Acts 16:18

ESV And this she kept doing for many days. Paul, having become greatly annoyed, turned and said to the spirit, “I command you in the name of Jesus Christ to come out of her.” And it came out that very hour.
NIV She kept this up for many days. Finally Paul became so annoyed that he turned around and said to the spirit, 'In the name of Jesus Christ I command you to come out of her!' At that moment the spirit left her.
NASB Now she continued doing this for many days. But Paul was greatly annoyed, and he turned and said to the spirit, 'I command you in the name of Jesus Christ to come out of her!' And it came out at that very moment.
CSB She did this for many days.Paul was greatly annoyed. Turning to the spirit, he said, "I command you in the name of Jesus Christ to come out of her! " And it came out right away.
NLT This went on day after day until Paul got so exasperated that he turned and said to the demon within her, 'I command you in the name of Jesus Christ to come out of her.' And instantly it left her.
KJV And this did she many days. But Paul, being grieved, turned and said to the spirit, I command thee in the name of Jesus Christ to come out of her. And he came out the same hour.

What does Acts 16:18 mean?

When Jesus was teaching in a synagogue early in His ministry, a demon that had possessed a man cried out, "I know who you are—the Holy One of God." Jesus' first command was, "Be silent" (Mark 1:21–25). When Jesus was teaching and healing by the Sea of Galilee, demons would declare, "You are the Son of God." Jesus "strictly ordered them not to make him known" (Mark 3:11–12). This was His standard way of dealing with demons: "he would not permit the demons to speak, because they knew him" (Mark 1:34). There is a noticeable exception in the situation with the men at the tombs in the Gadarenes who were possessed by Legion (Matthew 8:28–34). In that case, Jesus spoke with Legion, negotiating a transfer to a herd of pigs (Mark 5:1–13). The difference seems to be that in the Gadarenes, only the disciples witnessed the interaction.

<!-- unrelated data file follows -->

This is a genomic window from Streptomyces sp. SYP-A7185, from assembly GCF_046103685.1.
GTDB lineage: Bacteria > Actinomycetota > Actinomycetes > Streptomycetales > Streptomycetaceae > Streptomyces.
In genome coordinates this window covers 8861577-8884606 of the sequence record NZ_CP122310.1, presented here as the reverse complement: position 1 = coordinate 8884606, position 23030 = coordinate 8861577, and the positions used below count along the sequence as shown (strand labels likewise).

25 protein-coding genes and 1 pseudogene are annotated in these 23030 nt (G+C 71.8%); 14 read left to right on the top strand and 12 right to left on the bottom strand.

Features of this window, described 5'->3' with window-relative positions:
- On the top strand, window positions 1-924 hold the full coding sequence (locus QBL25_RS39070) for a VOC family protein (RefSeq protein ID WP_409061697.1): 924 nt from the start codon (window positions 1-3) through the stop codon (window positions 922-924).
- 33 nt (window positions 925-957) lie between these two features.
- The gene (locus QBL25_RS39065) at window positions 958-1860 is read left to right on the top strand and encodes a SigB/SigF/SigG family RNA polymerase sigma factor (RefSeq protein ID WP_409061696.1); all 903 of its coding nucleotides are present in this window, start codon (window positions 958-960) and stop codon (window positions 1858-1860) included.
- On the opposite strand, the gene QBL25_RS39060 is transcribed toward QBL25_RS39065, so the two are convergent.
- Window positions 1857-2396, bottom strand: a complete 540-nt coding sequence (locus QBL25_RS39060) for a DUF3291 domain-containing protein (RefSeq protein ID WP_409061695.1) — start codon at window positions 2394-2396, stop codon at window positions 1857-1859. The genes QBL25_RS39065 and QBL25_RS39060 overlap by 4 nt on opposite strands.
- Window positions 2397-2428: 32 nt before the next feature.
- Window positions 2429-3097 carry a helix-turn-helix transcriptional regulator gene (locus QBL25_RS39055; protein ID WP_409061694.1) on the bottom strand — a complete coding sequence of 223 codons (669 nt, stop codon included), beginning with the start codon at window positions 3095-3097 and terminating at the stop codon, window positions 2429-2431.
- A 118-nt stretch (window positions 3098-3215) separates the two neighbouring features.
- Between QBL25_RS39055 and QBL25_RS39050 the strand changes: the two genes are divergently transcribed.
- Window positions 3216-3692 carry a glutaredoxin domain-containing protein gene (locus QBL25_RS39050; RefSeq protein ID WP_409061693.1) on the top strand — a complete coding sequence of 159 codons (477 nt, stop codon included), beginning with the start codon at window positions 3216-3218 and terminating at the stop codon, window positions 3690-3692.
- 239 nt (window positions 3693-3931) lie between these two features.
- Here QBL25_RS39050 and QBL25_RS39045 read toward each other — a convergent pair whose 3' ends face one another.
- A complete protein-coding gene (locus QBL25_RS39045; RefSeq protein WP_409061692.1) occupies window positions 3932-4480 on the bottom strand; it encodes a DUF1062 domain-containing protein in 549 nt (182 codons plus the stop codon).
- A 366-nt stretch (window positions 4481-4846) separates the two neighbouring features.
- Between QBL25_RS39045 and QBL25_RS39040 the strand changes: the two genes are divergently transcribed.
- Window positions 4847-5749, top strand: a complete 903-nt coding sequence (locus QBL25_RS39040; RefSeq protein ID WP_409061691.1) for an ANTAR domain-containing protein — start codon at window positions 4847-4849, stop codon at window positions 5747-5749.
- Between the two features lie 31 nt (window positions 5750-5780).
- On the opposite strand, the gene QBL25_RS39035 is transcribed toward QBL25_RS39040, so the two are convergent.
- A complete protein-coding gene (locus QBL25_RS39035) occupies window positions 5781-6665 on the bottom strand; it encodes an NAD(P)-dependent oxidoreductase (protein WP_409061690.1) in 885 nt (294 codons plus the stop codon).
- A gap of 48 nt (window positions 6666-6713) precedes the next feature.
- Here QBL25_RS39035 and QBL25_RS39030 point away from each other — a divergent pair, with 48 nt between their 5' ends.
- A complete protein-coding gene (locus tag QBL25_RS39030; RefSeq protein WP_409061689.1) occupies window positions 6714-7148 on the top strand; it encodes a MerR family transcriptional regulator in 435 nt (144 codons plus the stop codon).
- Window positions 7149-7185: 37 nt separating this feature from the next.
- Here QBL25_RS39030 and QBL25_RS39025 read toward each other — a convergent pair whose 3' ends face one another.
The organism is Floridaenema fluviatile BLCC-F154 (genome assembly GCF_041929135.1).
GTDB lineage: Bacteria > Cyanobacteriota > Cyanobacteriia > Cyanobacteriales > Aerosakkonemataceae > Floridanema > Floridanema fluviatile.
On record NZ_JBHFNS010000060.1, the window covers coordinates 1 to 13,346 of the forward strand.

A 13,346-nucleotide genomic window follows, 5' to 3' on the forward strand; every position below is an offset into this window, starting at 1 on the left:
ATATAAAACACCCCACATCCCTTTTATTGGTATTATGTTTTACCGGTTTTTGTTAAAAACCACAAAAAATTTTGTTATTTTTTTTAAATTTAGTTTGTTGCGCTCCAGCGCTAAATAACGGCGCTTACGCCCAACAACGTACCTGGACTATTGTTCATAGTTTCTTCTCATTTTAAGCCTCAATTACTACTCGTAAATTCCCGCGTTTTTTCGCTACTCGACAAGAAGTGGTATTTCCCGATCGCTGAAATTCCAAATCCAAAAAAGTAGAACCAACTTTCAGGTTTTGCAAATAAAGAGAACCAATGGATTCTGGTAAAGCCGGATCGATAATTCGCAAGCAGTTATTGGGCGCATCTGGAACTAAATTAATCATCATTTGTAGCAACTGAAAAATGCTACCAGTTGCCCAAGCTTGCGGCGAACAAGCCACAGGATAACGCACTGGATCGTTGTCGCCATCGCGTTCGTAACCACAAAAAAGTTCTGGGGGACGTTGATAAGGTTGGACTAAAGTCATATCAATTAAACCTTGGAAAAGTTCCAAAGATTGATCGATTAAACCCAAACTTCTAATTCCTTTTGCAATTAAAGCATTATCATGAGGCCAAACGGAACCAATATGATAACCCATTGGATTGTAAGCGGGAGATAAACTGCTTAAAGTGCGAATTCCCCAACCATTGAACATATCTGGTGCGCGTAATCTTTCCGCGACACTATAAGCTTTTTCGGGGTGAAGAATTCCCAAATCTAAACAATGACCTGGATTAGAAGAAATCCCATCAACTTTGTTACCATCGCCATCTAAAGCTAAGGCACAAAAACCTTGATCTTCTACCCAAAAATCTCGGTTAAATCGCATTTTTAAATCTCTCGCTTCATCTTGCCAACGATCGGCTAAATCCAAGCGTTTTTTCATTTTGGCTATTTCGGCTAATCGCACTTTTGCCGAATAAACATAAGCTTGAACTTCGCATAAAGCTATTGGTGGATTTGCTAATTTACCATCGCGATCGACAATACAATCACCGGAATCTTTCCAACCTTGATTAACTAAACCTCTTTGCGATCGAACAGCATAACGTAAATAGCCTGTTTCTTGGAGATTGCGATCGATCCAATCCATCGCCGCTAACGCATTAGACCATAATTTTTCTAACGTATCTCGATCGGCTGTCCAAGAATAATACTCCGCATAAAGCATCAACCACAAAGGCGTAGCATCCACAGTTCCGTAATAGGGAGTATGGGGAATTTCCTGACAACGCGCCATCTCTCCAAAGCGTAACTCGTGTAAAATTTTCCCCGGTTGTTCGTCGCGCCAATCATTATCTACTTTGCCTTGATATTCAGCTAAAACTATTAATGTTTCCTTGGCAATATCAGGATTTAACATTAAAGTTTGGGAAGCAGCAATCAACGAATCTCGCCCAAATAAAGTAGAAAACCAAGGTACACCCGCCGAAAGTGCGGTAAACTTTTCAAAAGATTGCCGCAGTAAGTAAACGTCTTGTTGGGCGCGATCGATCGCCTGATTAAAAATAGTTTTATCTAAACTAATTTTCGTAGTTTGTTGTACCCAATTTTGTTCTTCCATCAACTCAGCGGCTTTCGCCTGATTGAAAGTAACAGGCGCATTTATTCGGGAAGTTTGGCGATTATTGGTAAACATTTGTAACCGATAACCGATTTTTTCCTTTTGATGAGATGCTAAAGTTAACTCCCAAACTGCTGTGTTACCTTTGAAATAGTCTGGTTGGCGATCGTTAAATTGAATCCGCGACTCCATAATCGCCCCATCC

Here, Luke tells the story of a girl possessed by a fortune-telling demon. The spirit has been harassing him, Paul, Silas, and Timothy every day as they walk to the riverside outside Philippi to pray. Through the girl, the demon has announced the men serve God and proclaim how to be saved (Acts 16:16–17). It's not clear why Paul waited to deal with the situation until now. It may be that Jesus silenced the demons only because He didn't want the people to know yet that He was the Son of God. Explaining Jesus' identity is Paul's entire mission. It may be that Paul anticipates freeing the girl will cause problems with the men who own her—which it does (Acts 16:19).

Finally, Paul expels the demon. The girl is freed but no longer able to tell fortunes. This does not please her owners who made quite a bit of money by taking advantage of her condition. They drag Paul and Silas before the town leaders and charge them with teaching about foreign gods (Acts 16:20–21). Although the Roman Empire is open to all sorts of religion, any "gods" must be officially approved by the government. Philippi is a Roman outpost, so the law is enforced more strongly. Although Judaism is a recognized religion, worship of Jesus Christ is rapidly distinguishing itself. Especially problematic for Romans, Christians elevate another man above the deified emperor.

The law is so important to Romans that the people and magistrates beat and jail Paul and Silas. The next morning, the magistrates learn that Paul and Silas are not unsophisticated yokels: they are Roman citizens. It is as great a crime to disrespect Roman citizens as it is Roman gods. When the magistrates learn of their error, they officially apologize and meekly request the two move on (Acts 16:35–40).
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